School of Earth, Environmental, and Marine Sciences Faculty Publications and Presentations

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Soil nutrient management system characterized by reduced input of inorganic fertilizers integrated with organic amendments is one of the alternatives for reducing deleterious environmental impact of synthetic fertilizers, suppressing soil-borne pests and diseases, and improving soil health and crop yield. A hypothesis of the present study was that lower rates of urea mixed with higher rates of plant compost (PC) would improve nematode community structure, soil food web condition, soil biological, and physiochemical properties, and yield and quality of a processing carrot (Daucus carota) cultivar. Urea and PC were each applied at 135kg nitrogen (N)/ha alone or at 3:1, 1:1, and 1:3 ratios annually during the 2012 to 2014 growing seasons. A non-amended check served as a control. Nematode community was analyzed from soil samples collected approximately 4-week intervals from planting to 133 days after planting each year. Soil respiration, as a measure of soil biological activity, and soil physiochemical properties were determined from soils collected at planting and at harvest in 2012 and 2013. Results showed that PC alone, and U1:PC1 resulted in soil food web structure significantly above 50 at harvest in 2014. Urea significantly decreased end-ofseason soil pH, but increased NO3-N compared with the other treatments. While the herbivore population density was low, abundances of Tylenchus and Malenchus were negatively correlated with carrot fresh weight of marketable carrot. Overall, results suggest that integrating lower rates of urea and higher rates of PC are likely to increase soil biological activity, soil pH, and phosphorus content.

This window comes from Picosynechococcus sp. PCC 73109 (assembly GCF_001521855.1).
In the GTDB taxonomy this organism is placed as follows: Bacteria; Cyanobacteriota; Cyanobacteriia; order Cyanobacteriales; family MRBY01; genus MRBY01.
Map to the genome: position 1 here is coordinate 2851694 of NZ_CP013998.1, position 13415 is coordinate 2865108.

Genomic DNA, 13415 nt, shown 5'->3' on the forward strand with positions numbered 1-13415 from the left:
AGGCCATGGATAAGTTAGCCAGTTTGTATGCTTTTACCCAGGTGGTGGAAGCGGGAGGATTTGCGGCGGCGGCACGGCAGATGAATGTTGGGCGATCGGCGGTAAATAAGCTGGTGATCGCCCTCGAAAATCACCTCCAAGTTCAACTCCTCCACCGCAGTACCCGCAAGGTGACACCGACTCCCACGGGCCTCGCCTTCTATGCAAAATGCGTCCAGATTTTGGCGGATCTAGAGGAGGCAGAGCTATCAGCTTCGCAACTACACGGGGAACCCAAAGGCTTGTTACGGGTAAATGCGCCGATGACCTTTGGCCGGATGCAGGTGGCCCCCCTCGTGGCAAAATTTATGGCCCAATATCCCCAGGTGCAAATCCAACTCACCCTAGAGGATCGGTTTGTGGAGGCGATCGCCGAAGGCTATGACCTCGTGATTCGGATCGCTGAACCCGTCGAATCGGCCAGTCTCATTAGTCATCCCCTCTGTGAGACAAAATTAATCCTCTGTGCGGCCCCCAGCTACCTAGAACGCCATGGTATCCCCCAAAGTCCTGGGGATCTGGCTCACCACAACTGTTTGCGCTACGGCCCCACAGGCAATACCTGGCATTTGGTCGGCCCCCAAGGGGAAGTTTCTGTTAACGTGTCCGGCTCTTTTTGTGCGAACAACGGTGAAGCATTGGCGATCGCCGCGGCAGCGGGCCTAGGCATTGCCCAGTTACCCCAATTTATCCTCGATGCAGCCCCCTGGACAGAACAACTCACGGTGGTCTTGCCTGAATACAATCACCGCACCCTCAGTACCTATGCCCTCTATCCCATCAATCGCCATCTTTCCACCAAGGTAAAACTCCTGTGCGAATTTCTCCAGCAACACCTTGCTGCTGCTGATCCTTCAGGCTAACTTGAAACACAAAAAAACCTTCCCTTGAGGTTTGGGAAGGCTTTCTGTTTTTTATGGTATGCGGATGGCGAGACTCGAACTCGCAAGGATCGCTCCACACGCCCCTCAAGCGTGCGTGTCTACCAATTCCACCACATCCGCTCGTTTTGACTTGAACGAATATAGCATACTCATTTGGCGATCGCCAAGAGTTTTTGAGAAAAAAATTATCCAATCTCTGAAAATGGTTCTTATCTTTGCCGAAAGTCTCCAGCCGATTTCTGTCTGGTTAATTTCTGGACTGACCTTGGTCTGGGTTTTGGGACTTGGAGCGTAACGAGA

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Creative Commons Attribution 4.0 International License
This work is licensed under a Creative Commons Attribution 4.0 International License.

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Journal of Nematology





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